THE TRAGIC floods which hit Cockermouth and other Cumbrian towns a week ago were a “once in the millennium” event according to Government spokesmen. More than a foot of water fell on the high fells like Shap in 24 hours, the worst downpour recorded since records began, they said, hinting broadly (and almost with glee) that global warming was the cause.
By the greatest of ironies, that deluge began a week on the very day when the Environment Secretary Hilary Benn was announcing new flooding defence measures throughout England that will cost £22 million – which, if were all given to tiny Cockermouth might just about cover the damage to private property. Unless, of course, more bridges collapse.
Cumbrian floods November 2009
Now I am not saying that this extra cash is not welcome – every little helps, to use the Tesco jingle – but it is pitifully little and it comes way too late. The residents of Cockermouth demanded that the river should be dredged several years ago but the Environment Agency says this would not have averted the tragedy – and would have been very expensive.
One suspects that the reluctance to spend money on such projects – anti-flood budgets have been cut for years. Yet, sadly, tragic flooding events like this have been happening for decades. So were those also “millennium” events?
I remember Lynmouth in Devon being virtually swept away in 1952, with a loss of more than 30 lives. In more recent years, Boscastle in Cornwall was devastated, as was a large area of Hull and a vast swathe of the West Country just two years ago – and there are still hundreds of victims of those floods still living in caravans, their homes still unfit for habitation.
That makes five “thousand year” events in the past half century and, undoubtedly, all were caused in the main by freak weather. But a major contribution to these disasters has been human folly, caused either by a refusal to spend money on adequate defences or to raise extra money by ignoring nature’s warnings.
I once had a colleague who lost his car when it fell through a massive hole in our office car park after the sewer below collapsed. It took several days – and one of the biggest mobile cranes I have ever seen – to remove the wreck from this foul smelling pit.
During that time, however, we were able to study the beautifully arched red-brick sewer that had been built in Victorian times when the heaviest vehicle on the road was a horse and cart. The local authority had not spent a single penny in maintenance in the next 100 years so even this monument to 19th Century civil engineering finally gave up the ghost.
That is a story that I am pretty sure can be copied in many of our cities and bigger towns. Adequate drains and sewers are essential in urban areas where most of the land surface is covered with tarmac or concrete. This was the main cause of the disaster which struck Hull two years ago and has still not been properly addressed.
However in upland areas in Cumbria, the Yorkshire Dales and many of our most beautiful landscapes, one of the worst causes of modern-day flooding began in the 1960s with the large-scale drainage of peat bogs to make way for more sheep grazing or forestry.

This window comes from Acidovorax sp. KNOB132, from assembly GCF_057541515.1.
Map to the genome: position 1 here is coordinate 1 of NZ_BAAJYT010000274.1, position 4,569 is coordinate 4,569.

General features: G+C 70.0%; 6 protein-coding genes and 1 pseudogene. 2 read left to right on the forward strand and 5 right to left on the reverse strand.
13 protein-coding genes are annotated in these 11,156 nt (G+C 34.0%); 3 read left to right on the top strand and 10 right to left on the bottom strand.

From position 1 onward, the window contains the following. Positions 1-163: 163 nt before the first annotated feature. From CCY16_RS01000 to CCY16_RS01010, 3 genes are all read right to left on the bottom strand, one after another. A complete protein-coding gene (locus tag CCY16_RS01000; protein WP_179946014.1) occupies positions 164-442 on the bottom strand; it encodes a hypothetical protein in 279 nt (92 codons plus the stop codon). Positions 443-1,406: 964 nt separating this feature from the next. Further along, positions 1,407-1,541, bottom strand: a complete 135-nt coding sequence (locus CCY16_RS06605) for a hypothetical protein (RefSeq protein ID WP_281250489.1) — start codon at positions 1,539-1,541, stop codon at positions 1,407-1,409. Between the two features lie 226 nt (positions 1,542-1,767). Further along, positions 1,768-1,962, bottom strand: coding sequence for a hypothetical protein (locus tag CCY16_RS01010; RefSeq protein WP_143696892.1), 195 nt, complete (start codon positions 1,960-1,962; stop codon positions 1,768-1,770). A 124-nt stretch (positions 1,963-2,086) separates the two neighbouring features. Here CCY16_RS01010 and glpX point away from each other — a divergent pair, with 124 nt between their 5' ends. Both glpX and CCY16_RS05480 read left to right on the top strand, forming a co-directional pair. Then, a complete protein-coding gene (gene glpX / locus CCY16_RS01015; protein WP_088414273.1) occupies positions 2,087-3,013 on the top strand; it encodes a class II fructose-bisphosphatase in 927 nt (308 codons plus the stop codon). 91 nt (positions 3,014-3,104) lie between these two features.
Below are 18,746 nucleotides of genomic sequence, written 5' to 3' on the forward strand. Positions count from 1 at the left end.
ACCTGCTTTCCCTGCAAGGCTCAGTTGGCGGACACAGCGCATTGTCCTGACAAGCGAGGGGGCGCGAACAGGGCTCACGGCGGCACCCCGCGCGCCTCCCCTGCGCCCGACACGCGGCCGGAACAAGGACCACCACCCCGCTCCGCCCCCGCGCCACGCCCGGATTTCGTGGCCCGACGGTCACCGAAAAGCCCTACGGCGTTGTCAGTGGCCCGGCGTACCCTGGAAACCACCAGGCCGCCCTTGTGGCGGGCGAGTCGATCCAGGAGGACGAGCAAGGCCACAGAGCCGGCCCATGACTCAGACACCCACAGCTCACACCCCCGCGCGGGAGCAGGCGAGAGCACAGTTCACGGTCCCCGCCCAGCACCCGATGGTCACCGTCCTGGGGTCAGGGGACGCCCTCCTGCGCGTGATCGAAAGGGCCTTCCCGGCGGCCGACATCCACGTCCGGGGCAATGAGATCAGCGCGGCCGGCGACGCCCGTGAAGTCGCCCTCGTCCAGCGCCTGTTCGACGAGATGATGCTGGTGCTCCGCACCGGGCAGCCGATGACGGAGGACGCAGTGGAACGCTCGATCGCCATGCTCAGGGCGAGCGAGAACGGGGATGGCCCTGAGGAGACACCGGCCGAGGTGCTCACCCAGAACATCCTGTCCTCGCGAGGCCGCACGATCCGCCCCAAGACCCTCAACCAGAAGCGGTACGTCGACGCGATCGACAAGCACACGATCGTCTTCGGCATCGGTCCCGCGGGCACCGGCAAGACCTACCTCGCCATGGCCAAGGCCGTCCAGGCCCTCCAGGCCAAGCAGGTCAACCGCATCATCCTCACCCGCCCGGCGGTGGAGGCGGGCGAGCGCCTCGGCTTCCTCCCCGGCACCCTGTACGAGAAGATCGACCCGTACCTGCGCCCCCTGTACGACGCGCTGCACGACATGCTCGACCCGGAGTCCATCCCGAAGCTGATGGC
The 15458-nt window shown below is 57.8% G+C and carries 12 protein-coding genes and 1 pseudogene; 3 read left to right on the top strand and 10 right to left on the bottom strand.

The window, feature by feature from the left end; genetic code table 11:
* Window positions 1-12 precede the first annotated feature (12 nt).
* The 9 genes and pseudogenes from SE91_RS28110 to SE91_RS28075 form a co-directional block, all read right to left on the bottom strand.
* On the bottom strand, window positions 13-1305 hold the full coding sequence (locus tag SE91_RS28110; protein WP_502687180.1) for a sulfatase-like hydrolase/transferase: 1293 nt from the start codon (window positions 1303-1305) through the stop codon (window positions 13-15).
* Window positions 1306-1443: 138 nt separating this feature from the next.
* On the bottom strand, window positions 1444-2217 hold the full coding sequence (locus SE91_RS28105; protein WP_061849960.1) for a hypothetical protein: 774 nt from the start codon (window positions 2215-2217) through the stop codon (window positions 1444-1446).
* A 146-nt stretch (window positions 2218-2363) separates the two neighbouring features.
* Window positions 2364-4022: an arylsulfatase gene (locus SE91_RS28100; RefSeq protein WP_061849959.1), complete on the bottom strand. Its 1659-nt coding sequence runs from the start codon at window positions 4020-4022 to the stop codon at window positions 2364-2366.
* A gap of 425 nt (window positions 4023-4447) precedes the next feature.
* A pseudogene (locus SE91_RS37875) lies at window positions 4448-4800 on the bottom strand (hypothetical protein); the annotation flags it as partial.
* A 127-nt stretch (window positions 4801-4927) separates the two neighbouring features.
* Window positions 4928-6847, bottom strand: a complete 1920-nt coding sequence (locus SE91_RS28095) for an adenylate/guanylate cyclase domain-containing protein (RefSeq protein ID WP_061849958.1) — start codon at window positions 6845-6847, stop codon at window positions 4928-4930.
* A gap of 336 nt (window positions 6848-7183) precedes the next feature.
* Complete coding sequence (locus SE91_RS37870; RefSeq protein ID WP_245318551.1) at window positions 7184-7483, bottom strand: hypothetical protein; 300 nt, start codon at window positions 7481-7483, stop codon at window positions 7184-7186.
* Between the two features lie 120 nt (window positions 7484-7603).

tragic flooding events like this have been happening for decades...
This was done by cutting chevron-shaped ditches into the spongy peat to allow water to run off more quickly. And, boy, did that succeed: within a matter of years, those ditches – known as “grips” – had been scoured so deep that in some areas like the Yorkshire Dales and the Derbyshire Peak District they could hold a double decker bus.
The bogs were no longer a sponge but more of a water chute, sending huge quantities of rainwater or snowmelt hurtling down into the valleys below. The inevitable result: wide spread flooding of the lower reaches of rivers like the Aire, the Ure and the Swale in the Dales, the Derwent and Cocker in Cumbria.
This folly has now been recognised and they are small-scale operations going on in areas like Langstrothdale in the Dales to fill in those grips. But the money involved is nowhere near the amount required and is barely able to keep up with the increased rainfall of recent years.
Adding to this in more recent times, the massive housing boom – particularity encouraged by the present Government – in rural villages and market towns has meant more of the land being concreted over. And – madness upon madness – local authorities have been ignoring for years advice from scientists by granting planning permission for extensive new housing estates on known flood plains.
The result: thousands of householders in almost brand-new houses sold as “desirable water-side homes” who have either been flooded out who live in fear of it. At the same time, insurance premiums for such properties have soared and in some cases refused point-blank. This, in turn, has knocked tens of thousands of pounds off the value of those properties.
To be fair, Hilary Benn’s proposals under the new Water Management Bill – which may or may not get through Parliament before the next general election – hopes to tackle many of the above follies. But it is a problem that needs to be costed in hundreds of millions if not billions. Now that the country is broke can we expect “thousand year floods” ever couple of years from now-on-in?